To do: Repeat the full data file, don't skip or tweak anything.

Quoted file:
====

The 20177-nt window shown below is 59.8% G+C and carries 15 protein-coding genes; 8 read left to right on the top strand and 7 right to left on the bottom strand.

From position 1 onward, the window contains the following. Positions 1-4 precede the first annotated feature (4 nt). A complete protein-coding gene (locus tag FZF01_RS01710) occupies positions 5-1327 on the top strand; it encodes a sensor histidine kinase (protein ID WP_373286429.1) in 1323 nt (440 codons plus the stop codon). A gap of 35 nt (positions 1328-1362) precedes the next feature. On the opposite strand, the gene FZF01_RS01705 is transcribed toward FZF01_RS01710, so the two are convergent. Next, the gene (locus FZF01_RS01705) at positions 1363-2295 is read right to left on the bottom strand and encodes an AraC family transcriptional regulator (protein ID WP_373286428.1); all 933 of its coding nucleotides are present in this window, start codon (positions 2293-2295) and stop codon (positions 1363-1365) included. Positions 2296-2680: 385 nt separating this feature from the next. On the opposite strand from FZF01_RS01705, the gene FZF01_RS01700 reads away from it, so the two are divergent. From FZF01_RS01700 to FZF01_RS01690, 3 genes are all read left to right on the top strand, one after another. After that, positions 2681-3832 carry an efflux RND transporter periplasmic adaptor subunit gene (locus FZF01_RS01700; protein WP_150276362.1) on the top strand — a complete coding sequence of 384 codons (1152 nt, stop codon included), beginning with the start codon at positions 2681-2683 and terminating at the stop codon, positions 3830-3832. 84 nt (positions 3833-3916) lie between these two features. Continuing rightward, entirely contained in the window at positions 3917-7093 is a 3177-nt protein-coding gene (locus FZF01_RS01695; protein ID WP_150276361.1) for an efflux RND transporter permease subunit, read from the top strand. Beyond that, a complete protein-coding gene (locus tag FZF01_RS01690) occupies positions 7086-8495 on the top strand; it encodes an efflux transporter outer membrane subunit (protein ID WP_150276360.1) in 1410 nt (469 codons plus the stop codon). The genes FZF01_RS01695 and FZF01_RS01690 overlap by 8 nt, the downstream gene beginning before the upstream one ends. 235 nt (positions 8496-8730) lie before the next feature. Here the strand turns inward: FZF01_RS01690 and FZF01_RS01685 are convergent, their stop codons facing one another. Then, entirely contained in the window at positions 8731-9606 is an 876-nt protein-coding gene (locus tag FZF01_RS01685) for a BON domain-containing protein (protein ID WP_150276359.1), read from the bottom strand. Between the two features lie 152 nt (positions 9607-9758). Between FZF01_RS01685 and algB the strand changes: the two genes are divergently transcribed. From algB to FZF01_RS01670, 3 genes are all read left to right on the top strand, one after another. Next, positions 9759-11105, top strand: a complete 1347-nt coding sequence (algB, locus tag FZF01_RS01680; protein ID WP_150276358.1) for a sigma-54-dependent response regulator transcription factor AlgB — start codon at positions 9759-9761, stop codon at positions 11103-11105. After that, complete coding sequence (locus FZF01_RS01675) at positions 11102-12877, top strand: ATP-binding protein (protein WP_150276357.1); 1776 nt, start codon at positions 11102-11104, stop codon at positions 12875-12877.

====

The 20177-nt window shown below is 59.8% G+C and carries 15 protein-coding genes; 8 read left to right on the top strand and 7 right to left on the bottom strand.

From position 1 onward, the window contains the following. Positions 1-4 precede the first annotated feature (4 nt). A complete protein-coding gene (locus tag FZF01_RS01710) occupies positions 5-1327 on the top strand; it encodes a sensor histidine kinase (protein ID WP_373286429.1) in 1323 nt (440 codons plus the stop codon). A gap of 35 nt (positions 1328-1362) precedes the next feature. On the opposite strand, the gene FZF01_RS01705 is transcribed toward FZF01_RS01710, so the two are convergent. Next, the gene (locus FZF01_RS01705) at positions 1363-2295 is read right to left on the bottom strand and encodes an AraC family transcriptional regulator (protein ID WP_373286428.1); all 933 of its coding nucleotides are present in this window, start codon (positions 2293-2295) and stop codon (positions 1363-1365) included. Positions 2296-2680: 385 nt separating this feature from the next. On the opposite strand from FZF01_RS01705, the gene FZF01_RS01700 reads away from it, so the two are divergent. From FZF01_RS01700 to FZF01_RS01690, 3 genes are all read left to right on the top strand, one after another. After that, positions 2681-3832 carry an efflux RND transporter periplasmic adaptor subunit gene (locus FZF01_RS01700; protein WP_150276362.1) on the top strand — a complete coding sequence of 384 codons (1152 nt, stop codon included), beginning with the start codon at positions 2681-2683 and terminating at the stop codon, positions 3830-3832. 84 nt (positions 3833-3916) lie between these two features. Continuing rightward, entirely contained in the window at positions 3917-7093 is a 3177-nt protein-coding gene (locus FZF01_RS01695; protein ID WP_150276361.1) for an efflux RND transporter permease subunit, read from the top strand. Beyond that, a complete protein-coding gene (locus tag FZF01_RS01690) occupies positions 7086-8495 on the top strand; it encodes an efflux transporter outer membrane subunit (protein ID WP_150276360.1) in 1410 nt (469 codons plus the stop codon). The genes FZF01_RS01695 and FZF01_RS01690 overlap by 8 nt, the downstream gene beginning before the upstream one ends. 235 nt (positions 8496-8730) lie before the next feature. Here the strand turns inward: FZF01_RS01690 and FZF01_RS01685 are convergent, their stop codons facing one another. Then, entirely contained in the window at positions 8731-9606 is an 876-nt protein-coding gene (locus tag FZF01_RS01685) for a BON domain-containing protein (protein ID WP_150276359.1), read from the bottom strand. Between the two features lie 152 nt (positions 9607-9758). Between FZF01_RS01685 and algB the strand changes: the two genes are divergently transcribed. From algB to FZF01_RS01670, 3 genes are all read left to right on the top strand, one after another. Next, positions 9759-11105, top strand: a complete 1347-nt coding sequence (algB, locus tag FZF01_RS01680; protein ID WP_150276358.1) for a sigma-54-dependent response regulator transcription factor AlgB — start codon at positions 9759-9761, stop codon at positions 11103-11105. After that, complete coding sequence (locus FZF01_RS01675) at positions 11102-12877, top strand: ATP-binding protein (protein WP_150276357.1); 1776 nt, start codon at positions 11102-11104, stop codon at positions 12875-12877.